Dog Car Safety – Top Tips for Traveling with Your Pup!

dog car safety

Heaven, for a dog, is endless cuddles, tons of treats, and hanging its head out the car window. But we may need to rethink that last desire and talk about dog car safety. Don’t all of us want our cuddly canines to live as long as they can? With this information, you can be sure you’ve done everything you can to make that happen. 

Gone are the days when all you could do to keep Clifford safe in the car was throw a blanket in the back seat. Technology has come to the rescue to allow you the luxury of making sure your dog is safe and secure while traveling with you. 

Did you know dog car seats are crash tested? Did you know there even are dog car seats? Or that riding shotgun is a no-no? We’re all about sharing information, so let’s get into how you can get the top dog award for dog car safety.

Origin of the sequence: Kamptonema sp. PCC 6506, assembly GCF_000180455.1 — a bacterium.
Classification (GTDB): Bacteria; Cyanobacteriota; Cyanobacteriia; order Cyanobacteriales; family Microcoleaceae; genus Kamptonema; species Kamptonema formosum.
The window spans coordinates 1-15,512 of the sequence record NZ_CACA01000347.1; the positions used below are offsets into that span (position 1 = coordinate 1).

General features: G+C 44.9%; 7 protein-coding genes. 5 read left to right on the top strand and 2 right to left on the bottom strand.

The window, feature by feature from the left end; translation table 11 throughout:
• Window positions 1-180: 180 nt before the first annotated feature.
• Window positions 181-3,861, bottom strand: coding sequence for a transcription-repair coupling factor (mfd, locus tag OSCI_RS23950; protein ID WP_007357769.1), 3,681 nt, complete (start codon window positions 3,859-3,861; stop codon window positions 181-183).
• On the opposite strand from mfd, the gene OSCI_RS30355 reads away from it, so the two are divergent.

Safest Way to Travel With Dog in Car

Safest Way to Travel With Dog in Car

You’d think car safety contraptions for dogs are a fairly new concept when in fact, researchers have been working on pet safety products for decades. 

In the 1920s, the Bird Dog’s Palace was created, which was a steel crate that locked into the running board of Model Ts, which were often called the ‘Tin Lizzie.’ Throughout the following decades, more pet safety devices were invented. 

In the 80s, a company called “Ace K9” made it much safer for police dogs to be in the cruiser without getting overheated. Companies today are able to build on and revamp those inventions to improve a dog ride.

You might be thinking that crates and seatbelts are the totality of things we can choose from for our furry ones. But there’s so much more to think about when making things safer for Archie. Things like first-aid kits (for dogs) and climate-control systems are only a couple more products to consider buying.

So let’s jump in the car (seatbelts on) to take a trip to a world where dogs can feel loved, cared for, and safe.    

Car Restraint for Dogs